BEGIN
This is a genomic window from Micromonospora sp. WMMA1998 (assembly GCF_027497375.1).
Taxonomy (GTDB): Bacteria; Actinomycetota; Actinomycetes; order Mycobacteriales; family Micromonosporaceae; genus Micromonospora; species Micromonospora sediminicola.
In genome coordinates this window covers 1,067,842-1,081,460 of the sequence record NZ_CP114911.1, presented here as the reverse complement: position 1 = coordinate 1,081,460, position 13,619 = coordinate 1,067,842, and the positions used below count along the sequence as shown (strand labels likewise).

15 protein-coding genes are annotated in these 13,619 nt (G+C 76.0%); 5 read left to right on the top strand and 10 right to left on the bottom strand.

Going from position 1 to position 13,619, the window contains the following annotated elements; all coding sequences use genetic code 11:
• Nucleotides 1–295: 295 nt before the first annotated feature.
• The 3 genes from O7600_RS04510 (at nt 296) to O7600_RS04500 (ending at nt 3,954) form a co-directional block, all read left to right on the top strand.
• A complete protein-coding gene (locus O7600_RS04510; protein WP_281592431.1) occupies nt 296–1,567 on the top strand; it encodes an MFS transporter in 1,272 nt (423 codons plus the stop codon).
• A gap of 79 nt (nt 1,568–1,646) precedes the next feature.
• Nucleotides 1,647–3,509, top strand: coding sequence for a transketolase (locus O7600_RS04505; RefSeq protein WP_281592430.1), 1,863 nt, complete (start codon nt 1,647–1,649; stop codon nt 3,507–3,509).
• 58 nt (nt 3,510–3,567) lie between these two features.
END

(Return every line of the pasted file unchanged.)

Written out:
This is a genomic window from Micromonospora sp. WMMA1998 (assembly GCF_027497375.1).
Taxonomy (GTDB): Bacteria; Actinomycetota; Actinomycetes; order Mycobacteriales; family Micromonosporaceae; genus Micromonospora; species Micromonospora sediminicola.
In genome coordinates this window covers 1,067,842-1,081,460 of the sequence record NZ_CP114911.1, presented here as the reverse complement: position 1 = coordinate 1,081,460, position 13,619 = coordinate 1,067,842, and the positions used below count along the sequence as shown (strand labels likewise).

15 protein-coding genes are annotated in these 13,619 nt (G+C 76.0%); 5 read left to right on the top strand and 10 right to left on the bottom strand.

Going from position 1 to position 13,619, the window contains the following annotated elements; all coding sequences use genetic code 11:
• Nucleotides 1–295: 295 nt before the first annotated feature.
• The 3 genes from O7600_RS04510 (at nt 296) to O7600_RS04500 (ending at nt 3,954) form a co-directional block, all read left to right on the top strand.
• A complete protein-coding gene (locus O7600_RS04510; protein WP_281592431.1) occupies nt 296–1,567 on the top strand; it encodes an MFS transporter in 1,272 nt (423 codons plus the stop codon).
• A gap of 79 nt (nt 1,568–1,646) precedes the next feature.
• Nucleotides 1,647–3,509, top strand: coding sequence for a transketolase (locus O7600_RS04505; RefSeq protein WP_281592430.1), 1,863 nt, complete (start codon nt 1,647–1,649; stop codon nt 3,507–3,509).
• 58 nt (nt 3,510–3,567) lie between these two features.